Once we arrived at our Airbnb, dropped off our things and got our bearings we headed out to explore the city. We decided to head for the Malecon - the seafront promenade that runs for 8km along the water. It was while strolling the Malecon that we got our first chance to chat with some locals. People kept stopping us to say hello and ask where we were from and why were we in Havana and did we like it. As a frequent European traveller, my first inclination when stopped by a stranger in such a manner is unfortunately to wonder what they want from me etc. . . . European pickpockets and con artists have habituated me to be a bit wary in these situations. After the first few people stopped us we realized that people were really just THAT friendly and had a great time stopping to chat with people on our walk. 

Our first stop after wandering the Malecon was to the Hotel Nacional for a Mojito. While it is a bit of a touristy destination the beautiful and iconic hotel is a must see for any visitor to Havana. Built in 1930 the hotel is an eclectic mix of  Art Deco, neoclassical and neocolonial architecture. In 1946, the hotel played host major Mafia gathering, which was later depicted in The Godfather Part II. The lobby and grounds are beautiful and were a perfect spot to stop and relax for a few minutes and sip a Mojito in the sun. 

A rare quiet moment on the Malecon

A rare quiet moment on the Malecon

We were heading vaguely in the direction of the Cathedral with the idea of lunch on our minds. We stopped to ask someone for directions and ended up chatting with the incredibly nice people for a bit as we walked. We abandoned our ideas of the Cathedral and asked them what we should see in Havana that we might not be able to find without the help of a local. They were wonderful - so interesting to talk to - both were teachers that they ended up walking us to a vibrant arts street/district Callejon de Hamel which we never would have found ourselves. The small streets were full of art installations and murals, many with a nod to Afro-Cuban culture. 

Images from Callejon de Hamel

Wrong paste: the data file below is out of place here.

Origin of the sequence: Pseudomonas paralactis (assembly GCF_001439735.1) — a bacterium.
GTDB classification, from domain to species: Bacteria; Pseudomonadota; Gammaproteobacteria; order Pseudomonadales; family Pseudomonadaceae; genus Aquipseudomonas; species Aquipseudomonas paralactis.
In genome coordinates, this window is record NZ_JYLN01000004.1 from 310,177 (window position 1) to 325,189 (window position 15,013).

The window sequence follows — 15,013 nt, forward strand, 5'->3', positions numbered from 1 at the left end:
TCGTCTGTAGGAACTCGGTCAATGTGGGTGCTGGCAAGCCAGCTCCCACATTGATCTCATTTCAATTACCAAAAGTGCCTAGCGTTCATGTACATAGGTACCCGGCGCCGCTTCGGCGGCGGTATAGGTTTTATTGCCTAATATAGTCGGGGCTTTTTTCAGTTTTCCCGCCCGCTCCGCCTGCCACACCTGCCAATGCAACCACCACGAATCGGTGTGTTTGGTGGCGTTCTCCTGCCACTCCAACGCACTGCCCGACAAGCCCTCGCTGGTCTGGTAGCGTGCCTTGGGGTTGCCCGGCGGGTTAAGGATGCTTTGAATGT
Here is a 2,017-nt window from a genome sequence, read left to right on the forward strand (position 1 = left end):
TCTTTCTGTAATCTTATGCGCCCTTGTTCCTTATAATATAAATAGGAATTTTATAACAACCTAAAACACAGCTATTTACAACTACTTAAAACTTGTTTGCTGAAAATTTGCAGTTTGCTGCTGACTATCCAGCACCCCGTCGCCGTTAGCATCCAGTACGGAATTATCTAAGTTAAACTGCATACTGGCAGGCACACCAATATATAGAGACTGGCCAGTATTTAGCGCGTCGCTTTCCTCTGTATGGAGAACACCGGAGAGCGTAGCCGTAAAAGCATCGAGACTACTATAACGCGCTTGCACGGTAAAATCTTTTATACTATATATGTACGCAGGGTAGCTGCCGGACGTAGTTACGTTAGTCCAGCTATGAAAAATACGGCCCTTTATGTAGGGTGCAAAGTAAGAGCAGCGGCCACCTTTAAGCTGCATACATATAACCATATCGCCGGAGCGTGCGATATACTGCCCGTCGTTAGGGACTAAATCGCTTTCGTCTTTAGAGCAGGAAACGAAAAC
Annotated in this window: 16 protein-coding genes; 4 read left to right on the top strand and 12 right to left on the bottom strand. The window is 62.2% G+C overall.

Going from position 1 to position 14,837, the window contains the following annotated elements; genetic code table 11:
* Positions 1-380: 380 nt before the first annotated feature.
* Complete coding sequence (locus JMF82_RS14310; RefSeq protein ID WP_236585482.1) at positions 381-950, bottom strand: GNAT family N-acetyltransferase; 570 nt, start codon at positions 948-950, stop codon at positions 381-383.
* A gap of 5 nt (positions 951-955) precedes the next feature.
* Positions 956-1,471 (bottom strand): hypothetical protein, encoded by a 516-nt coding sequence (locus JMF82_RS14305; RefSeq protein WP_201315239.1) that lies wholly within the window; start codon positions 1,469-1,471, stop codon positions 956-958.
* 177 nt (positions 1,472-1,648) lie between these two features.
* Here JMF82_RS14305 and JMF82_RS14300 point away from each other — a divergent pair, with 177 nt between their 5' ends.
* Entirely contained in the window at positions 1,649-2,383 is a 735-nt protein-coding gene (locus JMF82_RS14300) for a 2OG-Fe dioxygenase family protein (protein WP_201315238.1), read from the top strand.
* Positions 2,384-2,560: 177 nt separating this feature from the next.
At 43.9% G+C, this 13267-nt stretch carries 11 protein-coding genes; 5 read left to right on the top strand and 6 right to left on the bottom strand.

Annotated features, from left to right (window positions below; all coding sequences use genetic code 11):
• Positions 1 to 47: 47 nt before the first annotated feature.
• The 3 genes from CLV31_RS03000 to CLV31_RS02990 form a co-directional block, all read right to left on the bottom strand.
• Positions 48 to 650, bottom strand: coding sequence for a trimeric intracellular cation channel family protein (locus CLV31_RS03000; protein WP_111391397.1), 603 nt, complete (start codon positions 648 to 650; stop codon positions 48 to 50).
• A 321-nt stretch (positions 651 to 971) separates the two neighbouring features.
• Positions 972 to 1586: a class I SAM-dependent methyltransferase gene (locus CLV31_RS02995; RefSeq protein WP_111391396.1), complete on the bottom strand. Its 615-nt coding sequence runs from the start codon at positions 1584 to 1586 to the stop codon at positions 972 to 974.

We had a fantastic lunch with our new friends (and an interesting side adventure for Travis and Patrick to search for some 7 Anos Havana Club Rum with a side trip to someone's living room for cigars. . . . ) 

I wasn't quite sure what to expect from the food in Cuba. I know that I like Cuban food whenever I find it here in the states (note - the Cuban Sandwich - not actually Cuban) I have to say I was very pleasantly surprised with the food I can honestly say we did not have a single bad meal and most were outstanding. 

We had an amazing lunch with our new friends at the Paladar el Barracon de Hamel. The menu was full of freshly prepared traditional Cuban food for incredibly reasonable prices. We split some fantastic Ropa Vieja and a lobster dish with tomato sauce that was outstanding. As a massive seafood lover I was thrilled with how fresh and reasonably priced all of the lobster and shrimp I found in Cuba was. 

A happy bunch post lunch

A happy bunch post lunch

After a long afternoon of lunching and wandering around we headed back to our apartment to rest up a bit for dinner. Relaxed and rested we had a drink on our balcony before setting out to find a spot for dinner. Sadly the place that we originally planned on going was closed but we ended up at a restaurant next door called El Figaro that was still pretty good and had a lovely ambiance outside under cafe lights. 

El Figaro provided a lovely setting for dinner.

El Figaro provided a lovely setting for dinner.

We headed out for a few drinks after dinner and stumbled onto a lively bar with salsa music where we had a few mojitos before headed back to get some sleep as we had a very early wakeup for day two. 

Scenes from Day One in Havana